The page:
Practicing Empathy

November 2, 2016

 

 

Empathy:  to put yourself in someone else's place.  To experience the same emotion someone else experiences, in order to care for them. 

 

(Note: Sympathy is to tell someone that you're sorry that they're hurting...it's something you tell them, not something that you experience with them).

Something weird has happened to me since I began doing therapy treatment in the past few years.  I'm less of a jerk.  

 

I assume that people think that all therapists are naturally caring, loving, empathetic people, and I think that we should be.  But I know what's happening inside my brain, and I know that I can be selfish, indifferent, and impatient.  It's hard for me to see, or care about other's pain in light of my own pain, or perceived need. 

 

It's been pretty embarrassing.  With clients, it's easy to care, and I feel true compassion for their needs and wants, but when I would walk out of my office and flip off that therapist switch, I would yell at slow drivers in front of me, get angry at bad customer service, and feel entitled to my rights and needs in sacrifice to others like any other normal Angeleno.  

 

Recently, though, I've noticed that I naturally care for people in front of me, and it doesn't feel inauthentic.  

 

Researching how empathy changes your brain, I think I have an understanding of why I'm experiencing change inside.  Our brains are dynamic...always changing, and improving the more we "practice" a specific behavior.  One of the brain spots that focus on empathy is the Anterior Cingulate Cortex, in the front part of your brain.  It's one of the places that's responsible for calming down the stress hormones in your body.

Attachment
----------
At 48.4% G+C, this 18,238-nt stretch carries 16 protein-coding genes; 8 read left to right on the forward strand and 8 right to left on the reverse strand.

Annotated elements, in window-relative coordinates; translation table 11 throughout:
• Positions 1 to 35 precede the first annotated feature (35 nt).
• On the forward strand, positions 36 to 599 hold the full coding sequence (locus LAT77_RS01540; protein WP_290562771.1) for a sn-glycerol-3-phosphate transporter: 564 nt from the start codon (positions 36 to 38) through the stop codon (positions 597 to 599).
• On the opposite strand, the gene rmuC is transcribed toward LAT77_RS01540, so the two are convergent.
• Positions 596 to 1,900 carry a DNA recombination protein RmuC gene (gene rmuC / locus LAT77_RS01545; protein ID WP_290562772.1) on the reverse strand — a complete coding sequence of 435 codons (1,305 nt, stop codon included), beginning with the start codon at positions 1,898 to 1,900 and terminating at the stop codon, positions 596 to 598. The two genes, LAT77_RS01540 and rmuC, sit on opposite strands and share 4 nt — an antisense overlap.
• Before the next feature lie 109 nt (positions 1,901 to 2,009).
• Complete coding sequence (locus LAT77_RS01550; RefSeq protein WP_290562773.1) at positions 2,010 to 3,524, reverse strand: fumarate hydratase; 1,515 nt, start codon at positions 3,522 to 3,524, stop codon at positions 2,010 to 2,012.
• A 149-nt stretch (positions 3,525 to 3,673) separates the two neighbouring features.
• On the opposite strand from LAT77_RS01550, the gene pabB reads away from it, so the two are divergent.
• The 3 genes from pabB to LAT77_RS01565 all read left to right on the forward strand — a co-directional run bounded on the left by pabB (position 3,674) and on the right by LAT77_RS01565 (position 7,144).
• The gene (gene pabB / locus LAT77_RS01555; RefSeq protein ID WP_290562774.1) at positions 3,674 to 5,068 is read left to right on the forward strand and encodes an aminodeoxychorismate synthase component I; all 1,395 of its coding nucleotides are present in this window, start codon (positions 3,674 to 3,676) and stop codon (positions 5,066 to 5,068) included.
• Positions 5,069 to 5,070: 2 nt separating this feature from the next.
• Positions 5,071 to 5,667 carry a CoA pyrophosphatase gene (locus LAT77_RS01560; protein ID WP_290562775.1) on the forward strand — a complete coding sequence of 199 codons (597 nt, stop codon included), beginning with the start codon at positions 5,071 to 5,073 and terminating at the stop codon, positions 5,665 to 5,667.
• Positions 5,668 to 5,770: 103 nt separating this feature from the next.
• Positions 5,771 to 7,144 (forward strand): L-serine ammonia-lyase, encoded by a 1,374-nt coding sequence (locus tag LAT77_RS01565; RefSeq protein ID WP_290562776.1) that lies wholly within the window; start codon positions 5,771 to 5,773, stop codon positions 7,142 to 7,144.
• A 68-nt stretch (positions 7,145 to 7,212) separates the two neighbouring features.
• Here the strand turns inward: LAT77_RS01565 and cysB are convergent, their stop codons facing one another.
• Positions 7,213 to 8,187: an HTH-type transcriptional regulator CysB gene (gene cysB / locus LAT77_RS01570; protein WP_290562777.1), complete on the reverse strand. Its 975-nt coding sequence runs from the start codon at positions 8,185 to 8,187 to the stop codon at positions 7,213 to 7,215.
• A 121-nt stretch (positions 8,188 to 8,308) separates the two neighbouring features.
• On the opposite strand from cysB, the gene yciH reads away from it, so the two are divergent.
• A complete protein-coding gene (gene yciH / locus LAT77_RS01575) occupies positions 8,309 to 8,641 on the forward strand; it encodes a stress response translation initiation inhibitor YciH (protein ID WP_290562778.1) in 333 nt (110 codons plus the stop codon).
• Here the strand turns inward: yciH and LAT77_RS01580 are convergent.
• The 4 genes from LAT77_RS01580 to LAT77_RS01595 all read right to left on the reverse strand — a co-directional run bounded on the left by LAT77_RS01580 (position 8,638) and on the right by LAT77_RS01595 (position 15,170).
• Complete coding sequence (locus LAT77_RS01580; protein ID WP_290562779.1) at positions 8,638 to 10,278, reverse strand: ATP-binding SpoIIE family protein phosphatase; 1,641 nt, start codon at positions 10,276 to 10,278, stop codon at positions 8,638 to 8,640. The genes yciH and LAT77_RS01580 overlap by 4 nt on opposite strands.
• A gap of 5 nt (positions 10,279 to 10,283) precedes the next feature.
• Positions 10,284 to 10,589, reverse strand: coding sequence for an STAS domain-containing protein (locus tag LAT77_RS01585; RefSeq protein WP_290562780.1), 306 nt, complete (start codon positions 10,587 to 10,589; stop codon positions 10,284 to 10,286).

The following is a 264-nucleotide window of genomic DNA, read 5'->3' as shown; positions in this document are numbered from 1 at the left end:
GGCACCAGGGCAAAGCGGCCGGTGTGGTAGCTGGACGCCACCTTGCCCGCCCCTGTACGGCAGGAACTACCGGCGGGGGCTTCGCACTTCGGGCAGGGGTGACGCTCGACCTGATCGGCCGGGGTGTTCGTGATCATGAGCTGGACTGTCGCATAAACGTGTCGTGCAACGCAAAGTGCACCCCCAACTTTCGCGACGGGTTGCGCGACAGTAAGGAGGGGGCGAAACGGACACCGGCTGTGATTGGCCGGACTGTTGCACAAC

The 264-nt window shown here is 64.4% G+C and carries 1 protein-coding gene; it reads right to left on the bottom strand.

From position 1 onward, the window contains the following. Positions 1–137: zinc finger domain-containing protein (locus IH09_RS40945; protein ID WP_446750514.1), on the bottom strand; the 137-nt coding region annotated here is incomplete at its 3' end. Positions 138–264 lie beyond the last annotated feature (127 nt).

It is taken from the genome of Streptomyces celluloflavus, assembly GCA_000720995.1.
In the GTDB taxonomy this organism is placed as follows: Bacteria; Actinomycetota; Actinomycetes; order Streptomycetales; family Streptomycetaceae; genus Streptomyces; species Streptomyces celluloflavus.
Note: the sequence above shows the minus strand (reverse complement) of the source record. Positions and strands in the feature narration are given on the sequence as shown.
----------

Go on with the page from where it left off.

It also grows the more you exercise it.  Like working out, what used to take a lot of effort (you know, not being a jerk) now comes more natural. 

 

A therapist's job, if broken down to one thing, is to sit with someone and actively care about them.  I've been intentionally caring for the person in front of me 20+ hours a week for the last 8 years. It's like an Empathy Marathon every week!   My Anterior Cingulate Cortex is growing!  And, as a result, I experience MUCH less anger, anxiety, and shame. 

 

Also, everyone needs people in their lives that give them TRUE empathy.  If you don't have those people, we need to find you some.  

The Practice:

  1. Think of someone who has made you angry in the past, but the angry feelings are no longer intense.

  2. Identify their perspective on the past issue.  What's their background?  How do they understand the issue?  Were they feeling threatened (acting defensive is very often a reaction to feeling threatened).

  3. Practice thinking about how they would describe the issue you had, without any defense or input from your side.

  4. If you pray, pray FOR this person.  Don't pray for what you think they need in order to be less of a jerk, but pray for their well being.  Here's a scripture to use: 

 

 ‘May the Lord bless (Ms. X)
    and protect (Mr. X).
May the Lord smile on (Mr. X)
    and be gracious to (Ms. X).
May the Lord show (Ms. X) his favor
    and give (Mr. X) His peace.’

 

Numbers 6:24-26 NLT

 

 

Come on, do it.  It's good for your brain =). 

 

Check out Brene Brown's video on Empathy.  She's awesome.

 

 

Also, if you're interested, check out this article on the benefits of practicing and improving your empathy for our communities: 

http://greatergood.berkeley.edu/topic/empathy/definition

 

Here's a few more on the science of empathy:

http://jn.physiology.org/content/104/2/584

https://www.researchgate.net/publication/236044587_Empathic_responsiveness_in_amygdala_and_anterior_cingulate_cortex_in_youths_with_psychopathic_traits

 

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